With his elaborate hairstyles and eighteenth-century-inspired Lolita and glam-rock wardrobe, guitarist and performer YOHIO has become a huge hit in Japan. YOHIO and his Seremedy bandmates, who are based in Sundsvall, Sweden, are often referred to as “visual-kei,” a Japanese music genre known for its emphasis on elaborate visual appearance. The band has recently released an album here in Sweden, and YOHIO caught my eye in a recent newspaper profile of “A Typical Sunday” in the life of the seventeen-year-old.
As a performer, YOHIO represents many different links; between Japanese cute and Swedish metal, maleness and feminine dress, on- and off-stage personas. His wardrobe choices are the result of a lifelong interest in Japanese pop culture, and are well suited to the field of performance and visual-kei in particular. While the signs and intentions of this style are distinctly hyper-feminine, the wearers of Lolita outfits are not always female, and visual-kei performers are often male-identified but interested in female-signified and/or elaborate dress.
YOHIO presents a certain contrast to his bandmates, seeming to prefer bright white dresses while his bandmates are often in head-to-toe black or red when they perform. His ultra-feminine appearance also separates him visually from the other four band members, who have chosen somewhat more androgynous looks. This preference for clothing that is traditionally worn by females has generated much questioning of his sexual orientation, in a predictable conflation of cross-gendered dress and sexual identity that has plagued many visual-kei performers, including Japanese guitarist-turned-fashion designer Mana.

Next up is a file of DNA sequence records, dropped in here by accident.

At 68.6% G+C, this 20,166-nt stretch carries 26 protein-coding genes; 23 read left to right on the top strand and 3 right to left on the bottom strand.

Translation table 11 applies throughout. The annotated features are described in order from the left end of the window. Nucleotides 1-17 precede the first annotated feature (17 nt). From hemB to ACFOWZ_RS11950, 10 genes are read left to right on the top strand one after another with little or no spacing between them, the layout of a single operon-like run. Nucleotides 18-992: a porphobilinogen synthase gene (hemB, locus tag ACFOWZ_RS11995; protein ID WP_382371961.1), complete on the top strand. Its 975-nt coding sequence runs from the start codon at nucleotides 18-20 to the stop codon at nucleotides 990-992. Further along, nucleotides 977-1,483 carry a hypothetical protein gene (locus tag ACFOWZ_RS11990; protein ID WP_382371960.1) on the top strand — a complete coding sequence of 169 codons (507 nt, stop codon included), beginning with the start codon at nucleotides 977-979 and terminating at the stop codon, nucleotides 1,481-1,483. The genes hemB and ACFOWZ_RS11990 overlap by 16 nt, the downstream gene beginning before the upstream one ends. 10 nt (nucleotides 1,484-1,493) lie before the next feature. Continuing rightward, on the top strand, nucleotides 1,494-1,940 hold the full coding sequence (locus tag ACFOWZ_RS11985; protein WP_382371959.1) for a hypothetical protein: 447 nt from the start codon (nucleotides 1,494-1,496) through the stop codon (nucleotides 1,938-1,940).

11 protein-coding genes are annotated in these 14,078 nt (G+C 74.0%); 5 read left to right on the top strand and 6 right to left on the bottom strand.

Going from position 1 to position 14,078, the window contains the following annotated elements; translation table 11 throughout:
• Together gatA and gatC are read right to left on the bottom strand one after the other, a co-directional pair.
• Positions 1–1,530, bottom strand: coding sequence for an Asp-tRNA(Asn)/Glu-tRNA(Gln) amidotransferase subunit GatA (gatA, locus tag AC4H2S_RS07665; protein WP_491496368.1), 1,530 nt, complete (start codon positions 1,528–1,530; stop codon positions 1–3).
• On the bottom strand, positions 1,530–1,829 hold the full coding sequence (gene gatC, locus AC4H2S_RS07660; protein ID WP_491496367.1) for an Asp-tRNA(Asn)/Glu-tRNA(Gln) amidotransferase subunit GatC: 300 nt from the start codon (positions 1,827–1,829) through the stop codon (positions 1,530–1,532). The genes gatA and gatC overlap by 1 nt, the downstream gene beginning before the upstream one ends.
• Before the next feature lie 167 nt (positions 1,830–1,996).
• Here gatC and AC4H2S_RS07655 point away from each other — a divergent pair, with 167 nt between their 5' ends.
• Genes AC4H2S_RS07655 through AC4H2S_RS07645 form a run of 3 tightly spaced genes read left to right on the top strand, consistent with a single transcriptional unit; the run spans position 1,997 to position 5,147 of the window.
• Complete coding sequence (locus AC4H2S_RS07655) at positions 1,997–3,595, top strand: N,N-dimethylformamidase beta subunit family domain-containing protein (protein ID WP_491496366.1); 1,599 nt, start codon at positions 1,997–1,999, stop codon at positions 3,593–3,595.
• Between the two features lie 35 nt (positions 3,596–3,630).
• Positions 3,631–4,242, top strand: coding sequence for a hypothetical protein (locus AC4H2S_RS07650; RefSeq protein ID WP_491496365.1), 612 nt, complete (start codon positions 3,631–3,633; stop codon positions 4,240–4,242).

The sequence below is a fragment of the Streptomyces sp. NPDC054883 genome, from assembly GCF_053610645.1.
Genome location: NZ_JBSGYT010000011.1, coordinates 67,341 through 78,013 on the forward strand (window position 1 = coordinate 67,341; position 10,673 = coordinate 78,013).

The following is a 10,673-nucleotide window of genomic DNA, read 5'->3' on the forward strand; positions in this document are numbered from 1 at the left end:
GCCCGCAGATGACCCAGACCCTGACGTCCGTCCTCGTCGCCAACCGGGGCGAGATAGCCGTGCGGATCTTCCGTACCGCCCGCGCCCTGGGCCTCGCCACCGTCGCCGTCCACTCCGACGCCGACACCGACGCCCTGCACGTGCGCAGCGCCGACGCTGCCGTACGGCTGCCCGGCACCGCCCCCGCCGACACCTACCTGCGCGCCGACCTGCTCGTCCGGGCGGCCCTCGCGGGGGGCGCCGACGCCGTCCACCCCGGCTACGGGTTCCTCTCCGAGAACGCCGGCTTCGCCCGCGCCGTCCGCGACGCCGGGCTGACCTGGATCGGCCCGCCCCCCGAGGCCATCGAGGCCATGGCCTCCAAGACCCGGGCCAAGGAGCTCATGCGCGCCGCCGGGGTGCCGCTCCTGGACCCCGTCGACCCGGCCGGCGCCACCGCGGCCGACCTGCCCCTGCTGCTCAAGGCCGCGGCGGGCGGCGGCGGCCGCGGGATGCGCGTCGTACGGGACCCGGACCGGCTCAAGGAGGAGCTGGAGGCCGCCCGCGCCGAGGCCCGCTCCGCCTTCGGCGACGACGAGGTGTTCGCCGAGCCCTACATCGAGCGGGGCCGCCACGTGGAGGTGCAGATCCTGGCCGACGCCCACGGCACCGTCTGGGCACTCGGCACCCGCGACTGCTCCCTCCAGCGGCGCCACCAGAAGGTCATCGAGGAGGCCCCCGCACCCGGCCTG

Singing in Japanese and dressed for the streets of Tokyo, YOHIO has been called “the missing link between manga and Yngwie Malmsteen,” a Swedish heavy-metal star known for his highly technical guitar performance. Although an interest in Japanese culture is not unheard of in Sweden, Lolita style and visual-kei bands are rare, and Seremedy currently have a limited audience in their own country. The band suggests that Japanese audiences “have a better appreciation for what [they] are doing,” meaning not only the music but the “whole product.”
As more people (especially young people) embrace and identify with global subcultural styles, national identity is reexamined and even questioned. Although some may suggest (or warn) that Sweden will be a “cluster-nation” comprised of dozens of separate subcultures by 2020, I would argue that this is hardly a new concept–but now it may be easier to see. Swedish subcultures that have strong visual identities (roleplayers, raggare, black metal) generally take inspiration from other Western or widespread subcultures (fantasy, 1950s America), and it is exciting that groups–no matter how small–continue to expand and explore Swedish identity as mediated through an interest in other societies. While the music is not quite my style, I look forward to following YOHIO’s influence on Swedish subcultural identity as well as following his wardrobe choices.
Do you identify with a subculture–or maybe a formerly-sub-culture–that uses strong visual identifiers? When does a subculture become considered part of mainstream culture; what are the metrics? Are there subcultures in your country that have their roots in other nations?
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Lead-in photo credit: Kristopher Lönnå, dn.se 08/28/12
McVeigh, Brian J. Wearing Ideology: State, Schooling and Self-Presentation in Japan. Oxford, UK: Berg, 2000 (esp. chapters 5 and 6).
Slade, Toby. Japanese Fashion: A Cultural History. Oxford, UK: Berg, 2009.
Steele, Valerie, ed. Japan Fashion Now. New Haven: Yale University Press, 2010.
Tseëlon, Efrat. “From Fashion to Masquerade: Towards an Ungendered Paradigm” in Entwhistle, Joanne and Elizabeth Wilson, eds. Body Dressing. Oxford, UK: Berg, 2001.